DataSheet_1_Evidence on Efficacy and Safety of Chinese Medicines Combined Western Medicines Treatment for Breast Cancer With Endocrine Therapy.docx (17.5 kB)
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DataSheet_1_Evidence on Efficacy and Safety of Chinese Medicines Combined Western Medicines Treatment for Breast Cancer With Endocrine Therapy.docx

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posted on 21.06.2021, 05:04 by Lu Li, Rongyun Wang, Aolin Zhang, Ling Wang, Qianwen Ge, Yuan Liu, Tianhui Chen, Chi Chiu Wang, Ping Chung Leung, Qiuhua Sun, Xiaohui Fan
Background

Breast cancer, a malignant disorder, occurs in epithelial tissue of the breast glands and ducts. Endocrine therapy is commonly applied as an important adjuvant treatment for breast cancer, but it usually induces a variety of side effects. Chinese Medicines (CM) has therapeutic effect on reducing adverse effects of the endocrine therapy in many clinical studies. But strong evidence is still limited on the efficacy and safety of CM combined western medicines (CM-WM) for breast cancer.

Objective

To study the efficacy and safety of CM-WM as an adjuvant treatment for reducing side effects induced by endocrine therapy in breast cancer patients.

Method

We searched relevant clinical studies in PubMed and the Chinese National Knowledge Infrastructure (CNKI) databases up to February 28, 2021 and only Randomized Controlled Trials (RCTs) were included. There were no limitations on the languages. We extracted data from the included RCTs, assessed study quality, conducted meta-analyses by RevMan 5.4 and compared the pooled Risk Ratios (RR) or Mean Difference (MD) with 95% CIs.

Results

In total 28 trials involving 1,926 participants were included. Six RCTs compared CM-WM with CM placebo-WM, while 22 RCTs compared CM-WM with WM alone. No study compared CM-WM with no treatment. Meta-analysis showed that CM-WM treatment significantly improved quality of life (MD = 0.73, 95% CI = 0.11–1.35, P = 0.02) when compared with CM placebo-WM treatment. When compared with WM treatment alone, CM-WM treatment significantly improved bone mineral density (MD = 0.24, 95% CI = 0.13–0.35, P <0.0001), TCM syndrome score (MD = −5.39, 95% CI = −8.81 to −1.97, P = 0.0002), Kupperman Scale (MD = 0.24, 95% CI = −2.76 to −1.94, P <0.0001), Karnofsky Performance Scale (MD = 3.76, 95% CI = 1.64–5.88, P = 0.0005), quality of life (MD = 3.01, 95% CI = 1.00–5.02, P = 0.003), and pain relief (MD = 2.10, 95% CI = 0.72–3.48, P <0.0001). Compared with WM, CM-WM significantly decreased incidence of TCM symptoms (nausea, vomiting, fatigue, etc.) (RR = 1.60, 95% CI = 1.40–1.84, P <0.0001). For safety, serum calcium, estradiol, ALP, and blood CD3, CD4 and CD8 counts were not significantly difference between two treatments (P >0.05). Serious side effects or reactions were not reported in all included studies.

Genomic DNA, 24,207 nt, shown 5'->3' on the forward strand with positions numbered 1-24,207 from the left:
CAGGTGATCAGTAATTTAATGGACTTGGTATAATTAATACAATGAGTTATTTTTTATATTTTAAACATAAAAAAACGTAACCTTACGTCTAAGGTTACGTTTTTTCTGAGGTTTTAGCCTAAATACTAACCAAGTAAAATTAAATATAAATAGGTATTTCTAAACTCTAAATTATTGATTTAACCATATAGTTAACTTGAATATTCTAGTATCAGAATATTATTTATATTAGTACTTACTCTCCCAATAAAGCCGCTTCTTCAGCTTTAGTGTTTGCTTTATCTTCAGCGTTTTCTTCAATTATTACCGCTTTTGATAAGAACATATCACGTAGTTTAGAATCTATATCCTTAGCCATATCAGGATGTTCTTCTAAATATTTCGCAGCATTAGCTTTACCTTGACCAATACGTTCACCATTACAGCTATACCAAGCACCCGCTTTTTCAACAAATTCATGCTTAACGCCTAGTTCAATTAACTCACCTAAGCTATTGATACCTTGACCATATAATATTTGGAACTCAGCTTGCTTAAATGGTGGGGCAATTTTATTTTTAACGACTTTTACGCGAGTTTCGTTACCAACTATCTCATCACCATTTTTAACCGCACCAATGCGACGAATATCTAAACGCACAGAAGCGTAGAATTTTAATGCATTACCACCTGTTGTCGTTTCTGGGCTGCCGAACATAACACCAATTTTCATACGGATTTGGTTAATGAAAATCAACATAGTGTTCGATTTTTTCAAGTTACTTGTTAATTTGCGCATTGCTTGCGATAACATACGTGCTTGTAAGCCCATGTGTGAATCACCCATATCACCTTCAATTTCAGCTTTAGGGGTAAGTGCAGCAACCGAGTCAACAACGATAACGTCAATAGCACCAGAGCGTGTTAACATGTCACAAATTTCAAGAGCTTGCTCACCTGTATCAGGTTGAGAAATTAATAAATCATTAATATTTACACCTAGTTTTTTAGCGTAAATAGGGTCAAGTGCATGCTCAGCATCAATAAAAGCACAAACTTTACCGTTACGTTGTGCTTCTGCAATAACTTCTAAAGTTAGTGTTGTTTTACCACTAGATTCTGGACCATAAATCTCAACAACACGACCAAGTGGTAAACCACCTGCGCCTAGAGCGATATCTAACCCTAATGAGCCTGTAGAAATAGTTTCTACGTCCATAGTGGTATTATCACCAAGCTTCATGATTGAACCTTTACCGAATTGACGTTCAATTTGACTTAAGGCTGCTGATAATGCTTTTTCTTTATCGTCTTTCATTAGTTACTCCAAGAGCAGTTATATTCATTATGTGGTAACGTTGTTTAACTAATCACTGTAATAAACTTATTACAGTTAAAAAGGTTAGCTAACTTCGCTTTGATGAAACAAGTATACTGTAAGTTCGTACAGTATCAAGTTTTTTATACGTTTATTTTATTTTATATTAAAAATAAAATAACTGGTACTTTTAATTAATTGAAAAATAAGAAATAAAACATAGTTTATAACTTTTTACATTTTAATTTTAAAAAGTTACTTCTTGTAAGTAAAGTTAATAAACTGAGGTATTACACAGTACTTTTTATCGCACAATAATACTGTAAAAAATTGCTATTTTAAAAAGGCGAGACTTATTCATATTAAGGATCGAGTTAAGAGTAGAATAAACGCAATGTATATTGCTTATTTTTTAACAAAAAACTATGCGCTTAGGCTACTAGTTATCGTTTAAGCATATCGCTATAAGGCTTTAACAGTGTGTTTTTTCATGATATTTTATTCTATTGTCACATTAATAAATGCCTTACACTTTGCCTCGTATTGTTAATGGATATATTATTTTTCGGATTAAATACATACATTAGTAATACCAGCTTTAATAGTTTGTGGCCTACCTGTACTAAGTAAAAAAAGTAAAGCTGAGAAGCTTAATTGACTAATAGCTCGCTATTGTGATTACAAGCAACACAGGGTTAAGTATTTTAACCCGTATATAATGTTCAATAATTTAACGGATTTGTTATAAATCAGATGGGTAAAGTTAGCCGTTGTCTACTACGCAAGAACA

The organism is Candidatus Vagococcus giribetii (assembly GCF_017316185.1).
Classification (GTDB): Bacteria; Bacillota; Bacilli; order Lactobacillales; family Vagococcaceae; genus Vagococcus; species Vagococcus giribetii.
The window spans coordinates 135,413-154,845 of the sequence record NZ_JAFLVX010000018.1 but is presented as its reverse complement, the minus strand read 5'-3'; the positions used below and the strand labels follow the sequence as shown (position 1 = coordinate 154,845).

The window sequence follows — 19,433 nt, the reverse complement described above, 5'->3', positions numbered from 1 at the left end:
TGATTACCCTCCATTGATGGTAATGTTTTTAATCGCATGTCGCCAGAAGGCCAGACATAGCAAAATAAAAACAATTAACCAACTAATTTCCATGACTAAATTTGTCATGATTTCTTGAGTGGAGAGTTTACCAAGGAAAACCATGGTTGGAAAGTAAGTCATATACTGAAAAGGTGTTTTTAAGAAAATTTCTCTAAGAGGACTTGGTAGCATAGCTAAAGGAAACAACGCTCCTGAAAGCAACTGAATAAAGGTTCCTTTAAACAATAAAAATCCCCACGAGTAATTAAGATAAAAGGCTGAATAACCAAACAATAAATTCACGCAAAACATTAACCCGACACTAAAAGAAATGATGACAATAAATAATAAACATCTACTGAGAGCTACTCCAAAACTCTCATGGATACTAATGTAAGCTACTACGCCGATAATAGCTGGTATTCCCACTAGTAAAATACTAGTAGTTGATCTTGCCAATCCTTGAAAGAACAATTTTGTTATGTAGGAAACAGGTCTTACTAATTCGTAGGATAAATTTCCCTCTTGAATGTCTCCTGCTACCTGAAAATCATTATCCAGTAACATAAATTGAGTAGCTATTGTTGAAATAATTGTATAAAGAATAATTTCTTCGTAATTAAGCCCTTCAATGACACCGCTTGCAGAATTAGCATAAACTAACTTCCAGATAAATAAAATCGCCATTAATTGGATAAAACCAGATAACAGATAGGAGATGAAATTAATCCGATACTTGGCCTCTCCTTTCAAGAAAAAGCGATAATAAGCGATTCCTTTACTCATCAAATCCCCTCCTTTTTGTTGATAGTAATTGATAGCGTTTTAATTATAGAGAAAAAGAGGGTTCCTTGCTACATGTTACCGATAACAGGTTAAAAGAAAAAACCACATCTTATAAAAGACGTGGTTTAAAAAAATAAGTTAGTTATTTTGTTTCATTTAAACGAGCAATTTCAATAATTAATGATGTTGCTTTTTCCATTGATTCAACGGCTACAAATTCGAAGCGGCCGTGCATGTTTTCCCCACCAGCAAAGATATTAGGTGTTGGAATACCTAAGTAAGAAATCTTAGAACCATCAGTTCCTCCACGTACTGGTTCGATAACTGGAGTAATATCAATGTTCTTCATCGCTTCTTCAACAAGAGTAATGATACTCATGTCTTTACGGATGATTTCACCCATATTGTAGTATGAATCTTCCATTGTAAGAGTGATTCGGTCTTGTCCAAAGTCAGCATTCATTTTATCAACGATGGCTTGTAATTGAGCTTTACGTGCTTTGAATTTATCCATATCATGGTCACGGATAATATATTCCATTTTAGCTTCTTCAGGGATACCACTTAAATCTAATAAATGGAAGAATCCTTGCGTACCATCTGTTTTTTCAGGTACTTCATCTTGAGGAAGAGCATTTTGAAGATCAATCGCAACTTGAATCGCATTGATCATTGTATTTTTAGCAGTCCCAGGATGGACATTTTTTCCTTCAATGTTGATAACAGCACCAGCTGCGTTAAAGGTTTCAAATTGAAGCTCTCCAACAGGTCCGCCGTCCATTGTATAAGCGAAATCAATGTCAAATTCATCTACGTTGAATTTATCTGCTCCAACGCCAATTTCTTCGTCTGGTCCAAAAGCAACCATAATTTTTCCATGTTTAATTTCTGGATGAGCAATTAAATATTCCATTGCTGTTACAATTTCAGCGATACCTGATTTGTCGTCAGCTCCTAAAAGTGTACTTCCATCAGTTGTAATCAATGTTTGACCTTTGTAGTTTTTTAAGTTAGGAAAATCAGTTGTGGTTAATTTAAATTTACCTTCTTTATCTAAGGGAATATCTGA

Conclusion

The adjunctive use of CM reduced the endocrine therapy associated adverse events, including bone mineral density loss, perimenopausal symptoms, poor quality of life, pain and impaired immune function. But large-scale and high quality RCTs are needed to support the application of CM-WM therapy.

History

References